How to Excel at Engineering

Written on 2021-05-02

This post is about my reflections on the last several years as Mechanical Engineer and then transitioning to Software Engineering. Over the years I've thought about what it takes to become good at any engineering field. I've narrowed down three things:

  1. Basics
  2. Tooling
  3. Composition


You can not be a good Mechanical Engineer if you don't understand physics and likewise, you can't program well if you don't understand basic Algorithms and data structures. Basics, typically taught in the first year of degree programs are the most essential building blocks for surviving as Engineer, yet students often tend to give very little regard to them as they are just "starting out". Whatever you're working on, you can likely trace it back to something you have learned in the first year of your professional education.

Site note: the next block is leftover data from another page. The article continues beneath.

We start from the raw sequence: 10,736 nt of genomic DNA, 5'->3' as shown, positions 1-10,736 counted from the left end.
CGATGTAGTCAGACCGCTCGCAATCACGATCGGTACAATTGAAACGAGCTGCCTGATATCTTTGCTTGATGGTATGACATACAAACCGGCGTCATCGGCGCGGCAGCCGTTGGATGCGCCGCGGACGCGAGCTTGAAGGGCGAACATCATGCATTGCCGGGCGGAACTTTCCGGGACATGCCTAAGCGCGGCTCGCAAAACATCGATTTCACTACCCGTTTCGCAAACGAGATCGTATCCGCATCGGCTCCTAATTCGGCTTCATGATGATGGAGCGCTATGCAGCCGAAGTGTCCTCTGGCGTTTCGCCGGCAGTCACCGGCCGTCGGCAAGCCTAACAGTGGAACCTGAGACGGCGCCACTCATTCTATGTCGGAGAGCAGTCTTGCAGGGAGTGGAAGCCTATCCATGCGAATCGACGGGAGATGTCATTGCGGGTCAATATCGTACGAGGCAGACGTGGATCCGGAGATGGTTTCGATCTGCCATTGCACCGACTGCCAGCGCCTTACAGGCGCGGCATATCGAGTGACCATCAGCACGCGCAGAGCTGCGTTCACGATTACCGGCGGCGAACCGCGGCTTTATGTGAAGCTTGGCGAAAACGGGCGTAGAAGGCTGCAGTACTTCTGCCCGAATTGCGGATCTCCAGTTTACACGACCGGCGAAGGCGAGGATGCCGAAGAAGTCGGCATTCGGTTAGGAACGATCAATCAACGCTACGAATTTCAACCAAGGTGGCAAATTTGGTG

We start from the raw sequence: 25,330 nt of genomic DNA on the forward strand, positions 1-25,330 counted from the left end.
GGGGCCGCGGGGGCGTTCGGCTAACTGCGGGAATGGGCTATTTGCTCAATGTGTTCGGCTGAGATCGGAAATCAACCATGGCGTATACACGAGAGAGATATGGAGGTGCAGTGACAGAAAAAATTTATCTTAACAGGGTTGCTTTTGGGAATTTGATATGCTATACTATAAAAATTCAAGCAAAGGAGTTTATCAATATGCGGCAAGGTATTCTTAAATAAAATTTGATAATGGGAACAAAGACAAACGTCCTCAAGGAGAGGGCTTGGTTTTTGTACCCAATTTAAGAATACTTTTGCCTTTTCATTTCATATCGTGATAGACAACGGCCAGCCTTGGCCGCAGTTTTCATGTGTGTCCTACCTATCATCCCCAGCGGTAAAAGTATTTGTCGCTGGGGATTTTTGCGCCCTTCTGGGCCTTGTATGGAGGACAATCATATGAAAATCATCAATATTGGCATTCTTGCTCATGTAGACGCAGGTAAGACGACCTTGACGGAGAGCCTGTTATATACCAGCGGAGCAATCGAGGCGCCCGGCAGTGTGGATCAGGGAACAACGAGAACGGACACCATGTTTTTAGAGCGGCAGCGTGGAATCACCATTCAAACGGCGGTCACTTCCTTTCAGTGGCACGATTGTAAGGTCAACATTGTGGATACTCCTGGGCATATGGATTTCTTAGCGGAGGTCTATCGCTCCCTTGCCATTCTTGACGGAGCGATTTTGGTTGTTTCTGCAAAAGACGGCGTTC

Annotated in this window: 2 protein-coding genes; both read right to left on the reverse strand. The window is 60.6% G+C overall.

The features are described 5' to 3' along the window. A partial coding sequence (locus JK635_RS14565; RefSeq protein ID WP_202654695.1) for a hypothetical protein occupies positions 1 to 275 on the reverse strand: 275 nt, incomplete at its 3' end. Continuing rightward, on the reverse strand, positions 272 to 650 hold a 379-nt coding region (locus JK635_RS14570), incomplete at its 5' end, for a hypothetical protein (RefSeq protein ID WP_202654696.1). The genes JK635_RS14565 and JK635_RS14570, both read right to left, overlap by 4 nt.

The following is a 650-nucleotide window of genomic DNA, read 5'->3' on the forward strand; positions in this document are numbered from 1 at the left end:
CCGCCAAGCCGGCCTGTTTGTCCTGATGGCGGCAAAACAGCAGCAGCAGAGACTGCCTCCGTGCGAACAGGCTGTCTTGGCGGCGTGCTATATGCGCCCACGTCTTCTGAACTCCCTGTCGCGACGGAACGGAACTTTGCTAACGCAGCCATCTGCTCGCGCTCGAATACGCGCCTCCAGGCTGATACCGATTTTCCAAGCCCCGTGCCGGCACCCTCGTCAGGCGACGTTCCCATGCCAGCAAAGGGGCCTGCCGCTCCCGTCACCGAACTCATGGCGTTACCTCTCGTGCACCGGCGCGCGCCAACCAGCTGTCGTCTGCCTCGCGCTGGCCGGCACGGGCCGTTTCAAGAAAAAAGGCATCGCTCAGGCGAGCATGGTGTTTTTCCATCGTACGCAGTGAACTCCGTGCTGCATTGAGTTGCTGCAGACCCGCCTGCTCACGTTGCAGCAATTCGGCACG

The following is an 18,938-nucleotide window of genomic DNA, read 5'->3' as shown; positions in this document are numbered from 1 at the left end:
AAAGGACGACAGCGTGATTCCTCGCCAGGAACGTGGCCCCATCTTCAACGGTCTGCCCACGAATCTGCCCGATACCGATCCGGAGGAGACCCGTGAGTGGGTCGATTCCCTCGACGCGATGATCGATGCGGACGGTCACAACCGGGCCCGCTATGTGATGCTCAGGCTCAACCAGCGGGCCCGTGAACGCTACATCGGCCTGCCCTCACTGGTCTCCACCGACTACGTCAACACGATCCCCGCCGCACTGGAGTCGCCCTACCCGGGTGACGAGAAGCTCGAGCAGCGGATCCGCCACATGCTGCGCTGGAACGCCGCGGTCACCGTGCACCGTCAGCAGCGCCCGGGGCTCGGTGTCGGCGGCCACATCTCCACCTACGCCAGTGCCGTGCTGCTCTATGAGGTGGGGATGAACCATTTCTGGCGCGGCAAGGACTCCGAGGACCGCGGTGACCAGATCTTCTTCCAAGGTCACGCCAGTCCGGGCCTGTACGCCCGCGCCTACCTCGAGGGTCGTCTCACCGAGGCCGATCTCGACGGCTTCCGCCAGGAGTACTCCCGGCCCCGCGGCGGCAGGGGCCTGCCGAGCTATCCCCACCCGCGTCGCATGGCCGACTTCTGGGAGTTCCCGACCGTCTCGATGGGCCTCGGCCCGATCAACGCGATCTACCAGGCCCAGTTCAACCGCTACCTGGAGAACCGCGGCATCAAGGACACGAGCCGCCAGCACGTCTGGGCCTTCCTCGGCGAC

You are only as strong as tools in your toolbox.

A computer, CAD/CAE software, Spreadsheets, debuggers, Text editors, version control system, web search... are all tools used by Engineers. You need to identify what tool you use and spend considerable time mastering it. This is usually never taught in colleges, so you have to figure out a way to master them on your own. You should have will to spend 1 hour to automate a manual task that would have taken 10 minutes.


Finally, the way you compose multiple tools, basic knowledge into something that solves a problem is the ultimate power of a good engineer. This is often called problem-solving, but problem-solving is nothing but breaking a problem into tractable parts and then solving those with tools and knowledge you already possess. All the knowledge and mastery of tools are of no use if you can't compose them to solve a real problem. It is unlikely that you'll be exposed to problems in college that test your composition skills well, so spend some time dealing with real problems.


I only have advice for myself and anyone who wants to get good at engineering. Don't forget the basics, sharpen your tools, and solve real problems.